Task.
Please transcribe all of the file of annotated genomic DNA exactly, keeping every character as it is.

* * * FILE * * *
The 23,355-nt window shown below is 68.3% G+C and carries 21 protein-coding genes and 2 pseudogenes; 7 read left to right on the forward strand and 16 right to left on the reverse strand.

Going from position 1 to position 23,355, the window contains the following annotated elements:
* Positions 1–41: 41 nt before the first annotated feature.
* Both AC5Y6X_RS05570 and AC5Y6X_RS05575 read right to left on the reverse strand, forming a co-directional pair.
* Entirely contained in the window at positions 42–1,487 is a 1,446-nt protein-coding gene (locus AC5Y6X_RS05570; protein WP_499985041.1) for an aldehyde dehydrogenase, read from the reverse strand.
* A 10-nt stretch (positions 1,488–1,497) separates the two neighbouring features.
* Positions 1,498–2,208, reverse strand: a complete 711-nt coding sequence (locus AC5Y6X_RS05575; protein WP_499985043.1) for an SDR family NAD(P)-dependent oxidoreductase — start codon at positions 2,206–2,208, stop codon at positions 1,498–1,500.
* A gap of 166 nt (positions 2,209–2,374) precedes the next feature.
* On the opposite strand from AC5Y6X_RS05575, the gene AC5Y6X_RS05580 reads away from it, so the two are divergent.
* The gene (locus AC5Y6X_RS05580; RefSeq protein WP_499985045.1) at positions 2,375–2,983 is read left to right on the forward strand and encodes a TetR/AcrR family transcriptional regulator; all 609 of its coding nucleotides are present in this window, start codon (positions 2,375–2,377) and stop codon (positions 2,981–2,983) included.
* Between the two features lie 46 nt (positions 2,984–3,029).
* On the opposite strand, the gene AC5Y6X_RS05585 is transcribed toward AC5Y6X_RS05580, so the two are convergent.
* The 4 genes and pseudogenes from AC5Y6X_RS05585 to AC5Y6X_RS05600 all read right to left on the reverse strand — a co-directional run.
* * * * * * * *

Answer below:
The 23,355-nt window shown below is 68.3% G+C and carries 21 protein-coding genes and 2 pseudogenes; 7 read left to right on the forward strand and 16 right to left on the reverse strand.

Going from position 1 to position 23,355, the window contains the following annotated elements:
* Positions 1–41: 41 nt before the first annotated feature.
* Both AC5Y6X_RS05570 and AC5Y6X_RS05575 read right to left on the reverse strand, forming a co-directional pair.
* Entirely contained in the window at positions 42–1,487 is a 1,446-nt protein-coding gene (locus AC5Y6X_RS05570; protein WP_499985041.1) for an aldehyde dehydrogenase, read from the reverse strand.
* A 10-nt stretch (positions 1,488–1,497) separates the two neighbouring features.
* Positions 1,498–2,208, reverse strand: a complete 711-nt coding sequence (locus AC5Y6X_RS05575; protein WP_499985043.1) for an SDR family NAD(P)-dependent oxidoreductase — start codon at positions 2,206–2,208, stop codon at positions 1,498–1,500.
* A gap of 166 nt (positions 2,209–2,374) precedes the next feature.
* On the opposite strand from AC5Y6X_RS05575, the gene AC5Y6X_RS05580 reads away from it, so the two are divergent.
* The gene (locus AC5Y6X_RS05580; RefSeq protein WP_499985045.1) at positions 2,375–2,983 is read left to right on the forward strand and encodes a TetR/AcrR family transcriptional regulator; all 609 of its coding nucleotides are present in this window, start codon (positions 2,375–2,377) and stop codon (positions 2,981–2,983) included.
* Between the two features lie 46 nt (positions 2,984–3,029).
* On the opposite strand, the gene AC5Y6X_RS05585 is transcribed toward AC5Y6X_RS05580, so the two are convergent.
* The 4 genes and pseudogenes from AC5Y6X_RS05585 to AC5Y6X_RS05600 all read right to left on the reverse strand — a co-directional run.